versão impressa ISSN 0038-2353
S. Afr. j. sci. v.108 n.7-8 Pretoria 2012
NEWS AND VIEWS
Chair of Humanities, University of Johannesburg, Johannesburg, South Africa
Under a banner proclaiming 'Science and Human Rights: A Crucial Alliance', the International Human Rights Network (IHRN) of Academies and Scholarly Societies met in Taiwan from 23 May to 26 May 2012 for its tenth biennial meeting. Formed in the dying days of the Cold War (1993), this network was intended to build on the gains made in protecting and defending the rights of academics in the then Soviet Union and Eastern Europe. The series of meetings which constituted the recent gathering were hosted by the Academia Sincia (the Taiwanese Academy of Science) and held on their magnificent campus in Taipei.
Many modern academies of science have human rights committees. The IHRN draws on the work of these committees and attempts to make low-key interventions targeting cases of human rights abuses, which are coordinated through a largely volunteer-based secretariat which operates out of the US National Academy of Sciences in Washington DC. In the past 3 years, petitions to foreign governments made by this secretariat, on behalf of scientists, doctors and engineers, have helped to free 36 imprisoned scientists. The countries involved were the USA (a Libyan and an Afghani citizen), Cuba, the Philippines, Myanmar, Vietnam, Russia, Uzbekistan, China, Syria and Bahrain. Unfortunately, this work is endless and is increased with every new social and political convulsion. The Arab Spring, for example, has deepened the assault on the rights of professionals, especially in the medical profession, in both Bahrain and Syria.
The non-partisan nature of the work of the IHRN is central to its success. Its leitmotif draws from various United Nations' documents, particularly the articles in the 1948 Universal Declaration of Human Rights which deal with freedom of movement, free speech, freedom of association, and the freedom associated with 'scientific advancement', which is enshrined in Article 17 of the Charter. Interestingly, the distinguished Chinese physicist and dissident, Fang Lizhi, who passed away in April this year, reinforced the importance of these particular freedoms in 'five axioms of science' which he claimed had drawn him to champion human rights. Although these 'axioms'1,2 were not discussed at the Taipei meeting, they are worth repeating because they underscore the importance of the work of the network:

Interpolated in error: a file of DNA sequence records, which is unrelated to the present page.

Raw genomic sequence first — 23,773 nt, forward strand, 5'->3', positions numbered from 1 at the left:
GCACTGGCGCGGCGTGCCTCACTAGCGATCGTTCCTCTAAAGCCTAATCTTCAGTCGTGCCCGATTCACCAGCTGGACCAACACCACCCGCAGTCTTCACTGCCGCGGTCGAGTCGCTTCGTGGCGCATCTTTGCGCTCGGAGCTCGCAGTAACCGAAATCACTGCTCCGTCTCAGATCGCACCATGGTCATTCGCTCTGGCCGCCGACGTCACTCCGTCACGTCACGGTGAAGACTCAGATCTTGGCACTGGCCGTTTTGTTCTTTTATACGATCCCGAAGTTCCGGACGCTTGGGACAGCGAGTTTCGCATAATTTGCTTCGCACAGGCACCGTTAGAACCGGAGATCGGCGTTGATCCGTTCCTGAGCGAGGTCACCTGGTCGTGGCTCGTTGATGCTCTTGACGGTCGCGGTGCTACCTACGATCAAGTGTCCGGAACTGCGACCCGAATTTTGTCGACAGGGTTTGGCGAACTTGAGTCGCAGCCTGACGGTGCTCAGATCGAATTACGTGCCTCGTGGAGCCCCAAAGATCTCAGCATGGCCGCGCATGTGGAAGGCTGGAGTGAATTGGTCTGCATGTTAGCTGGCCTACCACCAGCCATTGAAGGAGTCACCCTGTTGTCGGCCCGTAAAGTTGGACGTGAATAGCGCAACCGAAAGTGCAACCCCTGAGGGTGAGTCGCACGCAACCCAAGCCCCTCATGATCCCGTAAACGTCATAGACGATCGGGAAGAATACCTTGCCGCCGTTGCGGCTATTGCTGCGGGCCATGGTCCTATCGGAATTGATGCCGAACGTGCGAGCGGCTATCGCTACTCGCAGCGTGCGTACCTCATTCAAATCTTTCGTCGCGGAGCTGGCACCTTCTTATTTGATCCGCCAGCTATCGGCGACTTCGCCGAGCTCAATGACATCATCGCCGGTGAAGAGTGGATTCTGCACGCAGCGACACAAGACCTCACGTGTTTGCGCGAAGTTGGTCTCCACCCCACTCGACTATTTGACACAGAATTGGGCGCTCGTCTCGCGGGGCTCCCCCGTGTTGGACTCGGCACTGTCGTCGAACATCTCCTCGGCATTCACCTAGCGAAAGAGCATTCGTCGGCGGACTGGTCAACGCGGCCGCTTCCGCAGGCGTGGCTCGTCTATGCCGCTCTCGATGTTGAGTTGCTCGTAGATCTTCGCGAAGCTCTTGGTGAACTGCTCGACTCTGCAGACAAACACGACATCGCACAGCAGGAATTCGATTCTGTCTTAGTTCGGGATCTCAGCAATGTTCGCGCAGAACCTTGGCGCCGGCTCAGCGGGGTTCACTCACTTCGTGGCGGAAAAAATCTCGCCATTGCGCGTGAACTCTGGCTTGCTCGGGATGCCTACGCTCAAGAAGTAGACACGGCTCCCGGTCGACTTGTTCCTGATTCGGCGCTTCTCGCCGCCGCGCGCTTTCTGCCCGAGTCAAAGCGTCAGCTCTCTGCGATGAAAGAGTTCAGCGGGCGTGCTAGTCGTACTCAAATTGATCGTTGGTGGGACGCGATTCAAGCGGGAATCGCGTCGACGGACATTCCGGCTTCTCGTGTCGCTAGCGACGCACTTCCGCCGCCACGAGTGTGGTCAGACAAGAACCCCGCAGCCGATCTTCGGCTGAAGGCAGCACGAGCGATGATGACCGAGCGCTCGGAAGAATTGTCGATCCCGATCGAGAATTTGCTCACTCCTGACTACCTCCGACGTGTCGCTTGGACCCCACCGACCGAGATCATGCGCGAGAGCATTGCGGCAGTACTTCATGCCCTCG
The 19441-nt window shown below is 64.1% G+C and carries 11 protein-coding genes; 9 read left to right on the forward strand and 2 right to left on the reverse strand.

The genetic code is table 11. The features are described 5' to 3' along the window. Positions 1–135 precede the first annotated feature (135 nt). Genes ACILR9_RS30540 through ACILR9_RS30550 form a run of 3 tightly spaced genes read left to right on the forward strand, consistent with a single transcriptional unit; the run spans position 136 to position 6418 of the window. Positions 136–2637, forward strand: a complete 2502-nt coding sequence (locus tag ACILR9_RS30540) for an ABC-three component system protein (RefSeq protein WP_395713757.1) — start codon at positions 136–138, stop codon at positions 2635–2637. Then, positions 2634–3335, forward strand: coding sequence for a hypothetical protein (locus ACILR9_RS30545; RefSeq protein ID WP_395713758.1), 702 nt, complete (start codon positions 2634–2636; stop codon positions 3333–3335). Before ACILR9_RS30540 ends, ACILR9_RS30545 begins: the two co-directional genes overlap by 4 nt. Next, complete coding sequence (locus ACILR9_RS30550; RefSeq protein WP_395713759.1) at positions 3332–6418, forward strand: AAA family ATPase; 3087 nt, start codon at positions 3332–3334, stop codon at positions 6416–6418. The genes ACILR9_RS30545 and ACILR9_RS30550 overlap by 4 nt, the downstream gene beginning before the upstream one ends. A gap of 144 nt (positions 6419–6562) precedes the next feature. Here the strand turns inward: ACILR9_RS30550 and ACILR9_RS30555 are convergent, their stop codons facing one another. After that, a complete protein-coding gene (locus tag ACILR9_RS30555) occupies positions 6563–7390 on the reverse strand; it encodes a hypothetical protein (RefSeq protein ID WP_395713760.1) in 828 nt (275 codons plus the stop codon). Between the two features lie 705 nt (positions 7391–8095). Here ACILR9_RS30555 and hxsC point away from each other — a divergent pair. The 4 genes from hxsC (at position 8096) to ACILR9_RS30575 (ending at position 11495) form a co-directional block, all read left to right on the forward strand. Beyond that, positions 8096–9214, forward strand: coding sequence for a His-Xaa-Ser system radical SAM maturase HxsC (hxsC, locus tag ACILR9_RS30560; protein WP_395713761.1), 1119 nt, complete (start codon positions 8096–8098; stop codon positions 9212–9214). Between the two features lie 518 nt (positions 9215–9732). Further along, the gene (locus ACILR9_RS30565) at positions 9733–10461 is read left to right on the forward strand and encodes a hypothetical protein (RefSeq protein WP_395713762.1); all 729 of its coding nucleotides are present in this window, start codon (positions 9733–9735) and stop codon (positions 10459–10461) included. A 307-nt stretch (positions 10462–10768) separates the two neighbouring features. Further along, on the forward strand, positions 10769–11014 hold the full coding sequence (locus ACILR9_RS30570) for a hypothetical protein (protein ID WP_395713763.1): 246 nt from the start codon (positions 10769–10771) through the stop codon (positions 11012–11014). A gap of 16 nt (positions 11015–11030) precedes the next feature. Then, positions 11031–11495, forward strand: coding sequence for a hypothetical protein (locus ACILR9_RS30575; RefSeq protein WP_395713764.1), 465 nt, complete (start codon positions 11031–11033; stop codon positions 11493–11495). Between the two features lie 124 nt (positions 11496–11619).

1. 'Science begins with doubt,' whereas in Mao's China students were taught to begin with fixed beliefs.
2. Science stresses independence of judgment, not conformity to the judgment of others.
3. 'Science is egalitarian'; no one's subjective view starts ahead of anyone else's in the pursuit of objective truth.
4. Science needs a free flow of information, and cannot thrive in a system that restricts access to information.
5. Scientific truths, like human rights principles, are universal; they do not change when one crosses a political border.
The Taipei meeting was preoccupied with a number of themes: perhaps, as someone put it, 'too many ideas'. These themes ranged from the applied end of high-level medicine - 'Taking Life-Saving Science from Lab to Village' - and the possibilities of developing a 'Global Medical Oath' to a discussion on the effective nationalisation of the Turkish Academy of Science, the thorny issues of 'Science and Indigenous People' and the 'Criminalisation of Medical Neutrality'. There can be no doubt that South African scientists should have an interest in these matters: indeed, they may well bear a special responsibility to protect the human rights of fellow scientists throughout the world. Our turbulent history is littered with examples of state action - no, brutality - against scientists. Of course, it might give offence to name names: many South Africans suffered and singling out individuals might all too readily give the impression that their cases were more important than others. But, perhaps on the occasion of drawing attention to the importance of human rights and science, both across the world and in South Africa, one can be forgiven for illustrating the point by drawing as examples on four people who might well have been regular readers of this journal.